WASHINGTON, January 29, 2012―“He’s right on,” say many Republican voters of Presidential Candidate Ron Paul, “—except on foreign policy.”
Among social conservatives, who tend to be in favor of heavy defense spending and to be staunch supporters of Israel, this take on the Texas congressman’s campaign is all too common. Members of this large and very important electoral block appreciate Paul’s fiscal sanity, his dedication to Austrian economics, and his determination to cut $1 trillion in his first year in office. They embrace his pro-life position and concern for homeschooling rights. Some of them are beginning to understand his opposition to an unaccountable central bank and call to end the Federal Reserve. He also receives accolades because he respects the U.S. Constitution so stalwartly. But they just can’t get over his approach to foreign policy, which they see as dangerous and anti-Israel. The question we need to be asking is whether this disconnect is really a result of Dr. Paul’s policies or only of how these voters perceive them.
One of the strongest charges against the congressman is that he advocates cutting foreign aid to Israel. That fact alone makes many unwilling to consider supporting him or even take time to learn more about his position. This knee-jerk reaction prevents many voters from coming to an understanding of Paul’s beliefs, or even of the particulars surrounding his statements.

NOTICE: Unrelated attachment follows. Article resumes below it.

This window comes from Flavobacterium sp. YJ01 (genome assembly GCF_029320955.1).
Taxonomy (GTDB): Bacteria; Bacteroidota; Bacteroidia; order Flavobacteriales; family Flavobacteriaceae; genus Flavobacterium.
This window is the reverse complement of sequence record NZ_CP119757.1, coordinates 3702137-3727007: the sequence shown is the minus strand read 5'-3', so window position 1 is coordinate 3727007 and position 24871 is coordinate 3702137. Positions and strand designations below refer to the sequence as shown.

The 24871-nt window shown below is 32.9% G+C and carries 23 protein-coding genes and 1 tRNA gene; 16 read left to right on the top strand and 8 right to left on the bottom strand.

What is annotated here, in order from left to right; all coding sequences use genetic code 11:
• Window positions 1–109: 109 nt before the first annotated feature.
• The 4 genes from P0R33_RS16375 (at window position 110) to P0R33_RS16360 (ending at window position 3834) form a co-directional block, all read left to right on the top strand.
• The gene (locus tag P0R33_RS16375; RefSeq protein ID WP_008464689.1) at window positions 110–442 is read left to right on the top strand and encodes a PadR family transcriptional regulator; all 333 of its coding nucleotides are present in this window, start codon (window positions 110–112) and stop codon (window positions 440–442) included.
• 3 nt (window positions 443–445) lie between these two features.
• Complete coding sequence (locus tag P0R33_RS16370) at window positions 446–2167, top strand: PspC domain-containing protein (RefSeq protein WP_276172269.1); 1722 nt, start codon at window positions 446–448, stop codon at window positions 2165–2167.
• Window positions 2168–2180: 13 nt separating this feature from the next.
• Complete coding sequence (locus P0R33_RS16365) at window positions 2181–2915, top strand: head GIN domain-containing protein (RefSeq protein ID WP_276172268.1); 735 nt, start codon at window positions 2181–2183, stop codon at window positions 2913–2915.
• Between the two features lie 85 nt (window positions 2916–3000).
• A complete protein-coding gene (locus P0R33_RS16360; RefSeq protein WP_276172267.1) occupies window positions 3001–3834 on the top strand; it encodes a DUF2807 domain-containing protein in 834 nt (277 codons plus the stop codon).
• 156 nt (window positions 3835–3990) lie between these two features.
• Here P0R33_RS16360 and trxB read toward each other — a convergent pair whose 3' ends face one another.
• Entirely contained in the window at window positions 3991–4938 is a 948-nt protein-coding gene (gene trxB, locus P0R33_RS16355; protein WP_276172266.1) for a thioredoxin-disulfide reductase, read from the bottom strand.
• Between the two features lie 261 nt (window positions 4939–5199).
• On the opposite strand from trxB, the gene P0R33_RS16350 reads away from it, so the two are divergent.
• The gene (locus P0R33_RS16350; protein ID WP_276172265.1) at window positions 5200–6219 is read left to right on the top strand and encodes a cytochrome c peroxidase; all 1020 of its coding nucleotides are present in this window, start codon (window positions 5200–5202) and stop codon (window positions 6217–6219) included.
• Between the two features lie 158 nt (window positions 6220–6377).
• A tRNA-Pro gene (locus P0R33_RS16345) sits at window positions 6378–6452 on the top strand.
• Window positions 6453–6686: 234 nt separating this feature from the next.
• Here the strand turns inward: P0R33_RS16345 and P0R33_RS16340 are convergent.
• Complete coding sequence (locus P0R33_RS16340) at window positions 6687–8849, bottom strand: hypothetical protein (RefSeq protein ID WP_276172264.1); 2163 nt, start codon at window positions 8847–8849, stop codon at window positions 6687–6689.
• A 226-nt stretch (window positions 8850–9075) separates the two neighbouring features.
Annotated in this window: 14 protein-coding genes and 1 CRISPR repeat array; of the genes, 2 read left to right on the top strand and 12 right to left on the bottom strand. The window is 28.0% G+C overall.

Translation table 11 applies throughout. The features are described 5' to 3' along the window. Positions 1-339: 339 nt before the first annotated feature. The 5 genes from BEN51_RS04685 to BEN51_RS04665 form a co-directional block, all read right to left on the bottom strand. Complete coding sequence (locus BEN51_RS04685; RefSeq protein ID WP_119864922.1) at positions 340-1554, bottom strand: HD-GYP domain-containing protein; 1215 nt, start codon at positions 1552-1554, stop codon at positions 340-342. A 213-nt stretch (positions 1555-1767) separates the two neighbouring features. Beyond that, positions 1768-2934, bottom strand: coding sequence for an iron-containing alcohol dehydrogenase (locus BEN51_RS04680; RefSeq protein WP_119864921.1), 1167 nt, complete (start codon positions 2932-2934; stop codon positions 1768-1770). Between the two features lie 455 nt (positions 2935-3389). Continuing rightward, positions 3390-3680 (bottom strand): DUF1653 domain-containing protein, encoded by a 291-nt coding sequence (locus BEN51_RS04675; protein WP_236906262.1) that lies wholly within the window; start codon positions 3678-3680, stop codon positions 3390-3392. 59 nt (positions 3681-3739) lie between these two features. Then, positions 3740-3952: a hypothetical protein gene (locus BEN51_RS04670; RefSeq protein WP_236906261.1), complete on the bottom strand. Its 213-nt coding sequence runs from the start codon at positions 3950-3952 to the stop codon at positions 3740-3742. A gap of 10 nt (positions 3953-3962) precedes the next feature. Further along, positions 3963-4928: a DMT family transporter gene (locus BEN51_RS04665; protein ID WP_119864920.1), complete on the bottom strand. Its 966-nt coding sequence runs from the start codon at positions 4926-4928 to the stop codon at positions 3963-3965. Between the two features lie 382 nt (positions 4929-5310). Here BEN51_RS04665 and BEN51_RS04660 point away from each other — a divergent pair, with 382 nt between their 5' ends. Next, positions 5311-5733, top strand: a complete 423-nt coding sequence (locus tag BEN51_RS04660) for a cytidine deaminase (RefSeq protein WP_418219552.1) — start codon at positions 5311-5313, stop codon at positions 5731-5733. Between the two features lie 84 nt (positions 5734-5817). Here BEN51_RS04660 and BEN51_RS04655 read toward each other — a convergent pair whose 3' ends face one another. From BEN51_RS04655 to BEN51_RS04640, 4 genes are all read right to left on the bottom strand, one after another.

“To me, foreign aid is taking money from poor people in this country and giving it to rich people in poor countries, and it becomes weapons of war –” said Paul at the Western Republican Presidential Debate.
“Congressman Paul, would you cut foreign aid to Israel?” interrupted the moderator.
“I would cut all foreign aid,” the candidate responded. “I would treat everybody equally and fairly.”
Paul’s aim then is not to cut foreign aid to Israel specifically, but to cut foreign aid to everybody the US currently supports abroad. As he explained in an interview with Newsmax last month, Israel would actually come out on top in such a scenario.
“Stop and consider America’s policy,” the congressman said, “We give $3 billion a year to Israel in loans; and we give $12 billion or more in assistance to Israel’s self-declared enemies. Some of these are countries that say they will drive Israel into the sea.”
“What should our relationship be with Israel?” asked Newsmax contributor Doug Wead.
“We should be their friend and their trading partner,” said Paul. “They are a democracy and we share many values with them. But we should not be their master. We should not dictate where their borders will be nor should we have veto power over their foreign policy…. I say [to Christian evangelicals who want foreign aid to Israel to continue] that our aid in the region is out of balance and it is wrong. Foreign aid does not help Israel. It is a net disadvantage. I say to them that “the borrower is servant to the lender” and America should never be the master of Israel…we should stop interfering with them. We should not dictate what she can and cannot do. We should stop trying to buy her allegiance. And Israel should stop sacrificing their sovereignty as an independent state to us or anybody else, no matter how well-intentioned.”